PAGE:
As the photographer for She's the First, a not-for-profit that raises awareness about girls education and encourages young people to creatively fundraise to sponsor a girl in the developing world, I recently had the opportunity to visit one of our partner organizations in Guatemala. Starfish One by One works with indigenous Mayan girls in middle and high school by providing tuition costs and placing them in a unique mentorship program. Each girl is placed in a group of 15 and is lead by an indigenous Mayan mentor who has herself graduated high school and beyond. This support system encourages the girls to push beyond the education level that their families could have provided for them. Most of them will be the first in their families to graduate high school, many the first to be educated beyond the 6th grade.
I was asked by Starfish One by One to document one girl in particular - 18-year-old Francisca Chiviliu Quinac. In October, Francisca will be the first person in her family to graduate high school. Amid studying and attending her weekly mentoring sessions, Francisca helps her mother and little sister Brenda complete many chores around the house, from making 70 tortillas three times a day by hand to harvesting corn in the family's yard to washing clothes by hand. I've included a few preview photos from the project below, but will be producing a short photo/video documentary about her to be completed in the coming weeks -- come back to check it out!
I also had the opportunity to meet some of the other girls in the program and their mothers at their homes, and to attend a few of the mentoring programs. You can read more about my trip with She's the First on our blog and more about Starfish One by One on their website.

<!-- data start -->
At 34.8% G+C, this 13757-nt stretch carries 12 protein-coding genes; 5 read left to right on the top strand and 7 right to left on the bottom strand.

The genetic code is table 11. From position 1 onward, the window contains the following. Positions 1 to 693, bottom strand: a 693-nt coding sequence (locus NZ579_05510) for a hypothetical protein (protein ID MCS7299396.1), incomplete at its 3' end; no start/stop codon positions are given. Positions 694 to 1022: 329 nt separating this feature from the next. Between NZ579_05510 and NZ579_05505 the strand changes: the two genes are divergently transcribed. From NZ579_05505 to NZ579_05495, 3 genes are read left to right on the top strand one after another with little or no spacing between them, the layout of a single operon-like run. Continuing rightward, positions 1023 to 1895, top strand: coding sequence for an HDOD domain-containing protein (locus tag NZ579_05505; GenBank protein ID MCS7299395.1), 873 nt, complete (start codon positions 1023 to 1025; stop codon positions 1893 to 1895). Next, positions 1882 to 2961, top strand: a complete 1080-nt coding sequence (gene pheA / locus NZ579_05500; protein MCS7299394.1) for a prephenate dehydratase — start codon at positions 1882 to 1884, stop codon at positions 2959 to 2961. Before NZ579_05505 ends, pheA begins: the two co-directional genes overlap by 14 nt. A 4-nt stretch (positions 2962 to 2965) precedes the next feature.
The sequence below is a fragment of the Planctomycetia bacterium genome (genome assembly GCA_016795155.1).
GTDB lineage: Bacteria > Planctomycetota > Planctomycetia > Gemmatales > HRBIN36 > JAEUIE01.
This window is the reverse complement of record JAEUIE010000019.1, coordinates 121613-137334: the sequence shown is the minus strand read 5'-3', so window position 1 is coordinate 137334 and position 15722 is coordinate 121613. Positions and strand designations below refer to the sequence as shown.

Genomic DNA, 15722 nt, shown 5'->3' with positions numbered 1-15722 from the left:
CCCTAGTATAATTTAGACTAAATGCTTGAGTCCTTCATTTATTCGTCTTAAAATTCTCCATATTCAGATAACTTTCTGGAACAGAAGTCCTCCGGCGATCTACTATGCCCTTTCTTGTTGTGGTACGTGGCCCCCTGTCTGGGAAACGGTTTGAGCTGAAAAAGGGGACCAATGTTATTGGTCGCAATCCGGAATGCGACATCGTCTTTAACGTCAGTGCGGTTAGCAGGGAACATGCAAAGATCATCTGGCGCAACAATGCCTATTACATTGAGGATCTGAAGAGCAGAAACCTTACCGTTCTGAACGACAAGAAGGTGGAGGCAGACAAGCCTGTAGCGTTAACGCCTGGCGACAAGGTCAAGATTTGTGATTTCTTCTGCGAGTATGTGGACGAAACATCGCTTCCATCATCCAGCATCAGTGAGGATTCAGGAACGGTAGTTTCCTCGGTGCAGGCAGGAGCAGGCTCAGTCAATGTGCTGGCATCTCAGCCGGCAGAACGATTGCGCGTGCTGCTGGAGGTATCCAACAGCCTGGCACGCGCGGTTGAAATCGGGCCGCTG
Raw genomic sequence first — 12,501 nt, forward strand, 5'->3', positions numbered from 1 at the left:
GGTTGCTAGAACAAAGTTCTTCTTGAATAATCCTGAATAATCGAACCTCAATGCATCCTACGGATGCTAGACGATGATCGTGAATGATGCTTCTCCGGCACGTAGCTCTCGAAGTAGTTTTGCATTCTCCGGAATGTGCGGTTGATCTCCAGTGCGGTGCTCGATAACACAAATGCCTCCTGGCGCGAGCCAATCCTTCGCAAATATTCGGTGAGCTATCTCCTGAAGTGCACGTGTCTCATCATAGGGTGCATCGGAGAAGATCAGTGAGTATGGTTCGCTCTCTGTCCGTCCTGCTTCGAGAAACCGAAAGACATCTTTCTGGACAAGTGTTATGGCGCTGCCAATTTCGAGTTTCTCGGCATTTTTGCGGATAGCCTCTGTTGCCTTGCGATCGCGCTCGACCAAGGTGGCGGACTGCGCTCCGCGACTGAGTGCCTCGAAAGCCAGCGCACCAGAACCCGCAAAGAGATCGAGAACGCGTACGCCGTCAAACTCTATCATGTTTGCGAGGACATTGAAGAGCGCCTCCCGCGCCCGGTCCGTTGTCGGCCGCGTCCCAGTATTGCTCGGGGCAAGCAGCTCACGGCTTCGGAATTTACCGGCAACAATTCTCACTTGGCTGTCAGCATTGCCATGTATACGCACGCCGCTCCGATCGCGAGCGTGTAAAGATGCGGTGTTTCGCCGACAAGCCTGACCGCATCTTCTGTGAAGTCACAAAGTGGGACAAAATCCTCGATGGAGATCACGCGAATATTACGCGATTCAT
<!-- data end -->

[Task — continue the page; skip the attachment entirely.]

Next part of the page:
Dr. Phillip Stover is the medical director of the Franklin County Volunteers in Medicine Clinic in Louisburg, North Carolina. The clinic treats only county residents who live with chronic diseases. Most of the patients are below or hovering just above the poverty line and cannot afford private health insurance.Read More
On the eve of President Barack Obama's inauguration, crowds gathered in the National Mall to check out the scene.
A Texan woman wears a "Texans for Obama" bumper sticker on the back of her winter coat in the National Mall Monday, January 19.
A street vendor warms his hands as a large group descends on his Obama merchandise on the eve of Barack Obama's inauguration.
Cambrea Sturgis, 9, of Kannapolis, N.C. stands in the crowd waiting to push out of the Gallery Place - Chinatown metro stop in Washington Tuesday, Jan. 20. The D.C. metro system saw record crowds on inauguration day.
A panoramic image of the crowd locked outside of the National Mall at a checkpoint on Indiana Avenue on inauguration day.
Joyce Miller, a teacher from Texas, listens to a radio broadcast of President Barack Obama's inaugural speech and recites it aloud for the large crowd at the Indiana Avenue checkpoint to hear. The crowd, which waited 4 hours in the cold and didn't make it inside the checkpoint in time to hear Obama's speech, stood quietly and listened to Miller recite.
Joyce Miller celebrates after President Barack Obama finished his speech.
Tuesday night, long after the hub-bub of the inauguration was over, the Metro Center metro stop was not crowded at all.
Panorama published by Circle of Blue, a nonprofit that provides relevant, reliable and actionalbe on-the-ground information about the world's resource crises : http://www.circleofblue.org/waternews/world/china-tibet-and-the-strategic-power-of-water/